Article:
The way it used to be

The way it used to be often times wasn’t all that great.
One of my favourite movies is Inherit the Wind, from 1960. Spencer Tracy plays Henry Drummond (based on legal legend Clarence Darrow), who defends a southern US teacher charged with teaching Darwin’s theory of evolution.
We’re talking 1925. Here’s a clip from the film.

Drummond battles Matthew Harrison Brady (based on William Jennings Bryan) over the right to think versus the fundamentalist views of biblical teachings.
Progress is wonderful, but comes at a cost. Drummond notes that the invention of the telephone resulted in a loss of privacy. Air travel made the birds seem less impressive. In later scene Drummond wanders over to the radio crew broadcasting the trial and, when told that he can’t say “damn” or ‘hell” over the airwaves, says sarcastically, “this is going to be a great source of amusement.”
As we have been told…like a broken record…vinyl has made a comeback. Music lovers have rediscovered the charms of placing a record on a turntable, and the wonders of album cover art, gate folds and lyric sheets that you don’t need a magnifying glass to read.
I purchased a turntable eight or nine years ago after going many years without one that functioned properly, and after switching to cassettes and later compact discs.
I trumpeted the return of vinyl.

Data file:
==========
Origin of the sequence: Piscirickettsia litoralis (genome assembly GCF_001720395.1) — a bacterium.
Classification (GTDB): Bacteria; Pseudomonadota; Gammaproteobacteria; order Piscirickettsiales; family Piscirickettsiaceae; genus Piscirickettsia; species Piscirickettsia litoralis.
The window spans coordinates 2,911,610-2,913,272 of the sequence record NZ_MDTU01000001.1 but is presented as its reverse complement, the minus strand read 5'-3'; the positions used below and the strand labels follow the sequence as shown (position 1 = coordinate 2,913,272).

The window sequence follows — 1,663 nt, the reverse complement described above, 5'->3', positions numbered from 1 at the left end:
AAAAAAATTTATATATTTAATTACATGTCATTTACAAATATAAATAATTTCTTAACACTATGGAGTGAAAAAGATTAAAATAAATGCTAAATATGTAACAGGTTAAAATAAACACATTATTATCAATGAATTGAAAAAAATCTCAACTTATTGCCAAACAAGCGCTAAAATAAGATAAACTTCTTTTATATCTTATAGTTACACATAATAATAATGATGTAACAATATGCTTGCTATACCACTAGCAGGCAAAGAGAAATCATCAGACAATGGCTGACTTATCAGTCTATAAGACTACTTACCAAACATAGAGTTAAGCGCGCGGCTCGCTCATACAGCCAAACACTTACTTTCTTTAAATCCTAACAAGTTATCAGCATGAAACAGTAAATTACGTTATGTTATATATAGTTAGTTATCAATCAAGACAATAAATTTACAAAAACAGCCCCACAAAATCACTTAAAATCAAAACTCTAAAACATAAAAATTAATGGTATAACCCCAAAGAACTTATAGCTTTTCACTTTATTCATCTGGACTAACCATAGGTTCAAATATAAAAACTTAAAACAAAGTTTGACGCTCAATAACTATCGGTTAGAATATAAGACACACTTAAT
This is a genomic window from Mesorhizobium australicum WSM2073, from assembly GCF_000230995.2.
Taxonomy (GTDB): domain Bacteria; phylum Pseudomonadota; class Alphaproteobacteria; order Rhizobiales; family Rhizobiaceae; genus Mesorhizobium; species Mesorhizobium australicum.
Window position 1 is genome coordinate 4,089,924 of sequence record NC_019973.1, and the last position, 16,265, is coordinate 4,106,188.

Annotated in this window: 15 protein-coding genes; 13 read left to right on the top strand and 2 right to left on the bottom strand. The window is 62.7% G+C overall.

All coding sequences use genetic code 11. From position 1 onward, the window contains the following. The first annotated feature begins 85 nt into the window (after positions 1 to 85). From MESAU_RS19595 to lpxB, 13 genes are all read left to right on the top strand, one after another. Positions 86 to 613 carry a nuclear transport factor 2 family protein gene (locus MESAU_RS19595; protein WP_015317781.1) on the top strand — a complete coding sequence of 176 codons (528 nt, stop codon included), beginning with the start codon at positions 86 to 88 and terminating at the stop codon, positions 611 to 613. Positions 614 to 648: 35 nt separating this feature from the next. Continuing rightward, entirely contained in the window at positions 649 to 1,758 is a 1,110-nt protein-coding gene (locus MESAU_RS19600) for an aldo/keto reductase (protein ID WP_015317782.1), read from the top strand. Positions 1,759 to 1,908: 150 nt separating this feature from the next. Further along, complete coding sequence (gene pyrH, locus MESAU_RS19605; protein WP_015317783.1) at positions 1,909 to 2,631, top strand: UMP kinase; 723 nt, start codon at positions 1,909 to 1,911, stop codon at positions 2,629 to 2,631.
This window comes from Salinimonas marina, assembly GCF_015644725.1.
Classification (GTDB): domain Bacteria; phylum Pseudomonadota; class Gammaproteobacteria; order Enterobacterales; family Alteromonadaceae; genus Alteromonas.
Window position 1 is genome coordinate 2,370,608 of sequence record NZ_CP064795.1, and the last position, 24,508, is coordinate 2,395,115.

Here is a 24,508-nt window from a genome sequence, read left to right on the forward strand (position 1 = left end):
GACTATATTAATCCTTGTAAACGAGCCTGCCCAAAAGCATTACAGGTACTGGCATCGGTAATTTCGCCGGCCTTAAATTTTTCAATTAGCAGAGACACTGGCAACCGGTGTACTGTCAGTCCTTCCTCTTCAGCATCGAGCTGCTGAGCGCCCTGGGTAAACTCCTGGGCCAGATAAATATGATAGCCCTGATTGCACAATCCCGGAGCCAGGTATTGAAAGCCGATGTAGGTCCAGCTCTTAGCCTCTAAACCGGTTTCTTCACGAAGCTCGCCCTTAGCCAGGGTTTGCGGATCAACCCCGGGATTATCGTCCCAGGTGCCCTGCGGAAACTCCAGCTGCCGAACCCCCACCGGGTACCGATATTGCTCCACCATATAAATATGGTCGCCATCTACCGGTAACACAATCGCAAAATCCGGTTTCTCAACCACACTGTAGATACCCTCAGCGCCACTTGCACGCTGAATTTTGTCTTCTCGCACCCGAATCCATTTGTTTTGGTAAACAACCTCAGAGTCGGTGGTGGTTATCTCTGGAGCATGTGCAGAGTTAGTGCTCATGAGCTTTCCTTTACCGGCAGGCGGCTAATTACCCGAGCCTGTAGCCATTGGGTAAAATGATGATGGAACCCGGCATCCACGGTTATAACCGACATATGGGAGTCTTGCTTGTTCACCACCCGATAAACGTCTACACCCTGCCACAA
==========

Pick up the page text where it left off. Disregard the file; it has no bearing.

And I haven’t put a record on in months. I always intend to but some push-button technology jumps in the way. Satellite radio is one touch away, as are YouTube videos and my occasional streamings on Spotify and Apple’s Beats1.
My Uncle Lawrence had a huge collection of albums, mostly opera, in immaculate shape. Mom said Uncle Lawrence change the stylus after every play.
Some of my records are in decent shape.
Others are scratched or slightly warped and unless you had a high-end turntable back then, you probably experienced plenty of crackles, skips and…broken records. The needle got stuck in the same groove and you had to physically move it along.
If you derive much pleasure from playing vinyl, I salute you. There are times I would love bring some of the old days back. More live radio instead of voicetracked sameness. Hearing a great new tune on the radio and rushing to buy the disc at Sam the Record Man.
But progress keeps, um, progressing.
Heck. When I started my career in journalism, I used a manual typewriter and my words reached the audience because I was paid to write those articles. My pieces had to be typeset and printed and the publications were delivered, by truck, to those lucky readers. People who paid to subscribe.
Today, with a few clicks, my literary masterpieces instantly land on the Facebook and Twitter feeds of friends and followers who can choose to ignore them.
We live in a different world.
Though, unlike Henry Drummond, I still marvel at the sight of a bird in flight.

About johnnymaraca

sole proprietor of Maraca Media, former radio host (Johnny Maraca's Rock & Roll Riot), copywriter and producer and a print journalism grad.
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